Tea Maker Single Serve Appliance

Tea Maker Single Serve Appliance

This sound is of a tea maker as it finishes making a cup of tea.  The signature sound of air being pushed through along with the last few drops of liquid signal that the tea is ready.  The tea maker was recorded from the comfort of a college dorm room a mere 5 feet away from the bed with a Blu Life One X2 phone.  As Susan Leigh Star points out in her article The Ethnography of Infrastructure, the infrastructure and hidden costs of many everyday things are completely invisible to the user (380).  Single serve tea makers like this allow individualized convenience at the cost of increased waste materials as opposed to making tea in bulk or using reusable bags with loose leaves. Furthermore, the process of actually farming the tea leaves will be largely unknown to the average user.  They will likely be unaware of the water, land, and fertilizer used to make their favorite teatime brews. In addition, users will rarely consider the energy/electricity costs of something as seemingly small and insignificant as a tea maker nor will they consider the process of manufacturing and gathering the materials for the machine itself. 

Then there is the matter of the tea leaves themselves.  Greg Garrard explains the idea of the wilderness as “signifying nature in a state uncontaminated by civilization” (66).  Many brands may reference the wilderness or may claim that their herbal teas have an “earthy” flavor. This commercialism of the wilderness trope attempts to fool the user into believing that their tea is more natural even though it was most likely grown on a large scale plantation.    

Water from faucet pouring into saucepan

Water From Faucet Pouring Into Sauce Pan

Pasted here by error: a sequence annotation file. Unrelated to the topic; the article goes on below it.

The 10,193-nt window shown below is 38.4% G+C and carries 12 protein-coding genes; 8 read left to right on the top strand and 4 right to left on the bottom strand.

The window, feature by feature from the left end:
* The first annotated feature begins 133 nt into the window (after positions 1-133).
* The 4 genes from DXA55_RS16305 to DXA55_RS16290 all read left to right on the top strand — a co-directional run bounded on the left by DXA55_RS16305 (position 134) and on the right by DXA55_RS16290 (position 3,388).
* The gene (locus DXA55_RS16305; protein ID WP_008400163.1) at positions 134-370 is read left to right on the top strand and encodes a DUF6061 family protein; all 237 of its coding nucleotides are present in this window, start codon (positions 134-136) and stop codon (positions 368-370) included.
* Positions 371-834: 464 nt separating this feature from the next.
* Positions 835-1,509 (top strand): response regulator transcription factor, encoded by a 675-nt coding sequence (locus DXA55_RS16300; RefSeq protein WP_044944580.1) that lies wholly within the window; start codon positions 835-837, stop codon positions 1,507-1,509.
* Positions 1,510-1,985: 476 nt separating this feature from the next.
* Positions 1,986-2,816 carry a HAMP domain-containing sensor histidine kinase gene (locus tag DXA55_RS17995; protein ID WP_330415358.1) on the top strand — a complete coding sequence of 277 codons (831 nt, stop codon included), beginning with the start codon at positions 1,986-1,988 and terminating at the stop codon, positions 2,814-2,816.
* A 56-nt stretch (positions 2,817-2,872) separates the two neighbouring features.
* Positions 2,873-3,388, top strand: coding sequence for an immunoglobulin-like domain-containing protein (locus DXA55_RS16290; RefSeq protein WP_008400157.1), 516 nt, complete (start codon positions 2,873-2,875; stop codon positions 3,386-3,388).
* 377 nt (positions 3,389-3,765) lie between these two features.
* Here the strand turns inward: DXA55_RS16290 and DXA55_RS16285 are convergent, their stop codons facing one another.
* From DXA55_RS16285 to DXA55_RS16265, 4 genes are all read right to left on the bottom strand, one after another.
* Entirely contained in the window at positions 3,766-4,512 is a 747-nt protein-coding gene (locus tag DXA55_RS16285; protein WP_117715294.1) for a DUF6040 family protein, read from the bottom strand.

Water is essential to human life, especially in the context of food consumption as it is used in most forms of cooking. For centuries, access to useable water was a constant battle and even shaped culture by forcing humans to live near water and value waterways enough to fight over them. With the modern plumbing system, first world nations do not have to spend large portions of their day acquiring water to use. Instead, households are able to access clean water with the flick of a wrist. Faucets supply kitchens with plenty of water for drinking, cooking, and washing dishes. Susan Leigh Star used this exact example when discussing invisible infrastructures saying, “turn on the faucet for a drink of water and you use a vast infrastructure of plumbing and water regulation without usually thinking about it” (380). This quote highlights the anthropocentric nature of infrastructure: manipulating waterways for ease of use. Star also says, “it is by definition invisible, part of the background for other kinds of work” (380).  This assumption that the infrastructure only finds its value in the other work it serves reduces its importance and perhaps wrongfully so. While other portions of the world only dream of the luxury of indoor plumbing, privileged peoples tend to only notice this miracle when it fails them. Star showcases this claiming, “the normally invisible quality of working infrastructure becomes visible when it breaks down” (382). Yet again we see an anthropocentric account of the environment- in this case, a built environment. This built environment is part of what Star calls “learned as part of membership.” Membership in this community leads to acquiring a “naturalized familiarity with its objects” (381). All of this demonstrates the anthropocentric nature of a built environment that must, like wilderness and pastoral tropes, be considered for its value and its treatment. If this is neglected, an understanding of our dwelling is at risk as our perspective of our environment will be mostly illusionary as the result of perceiving far off places as our environment rather than that within which we live every day.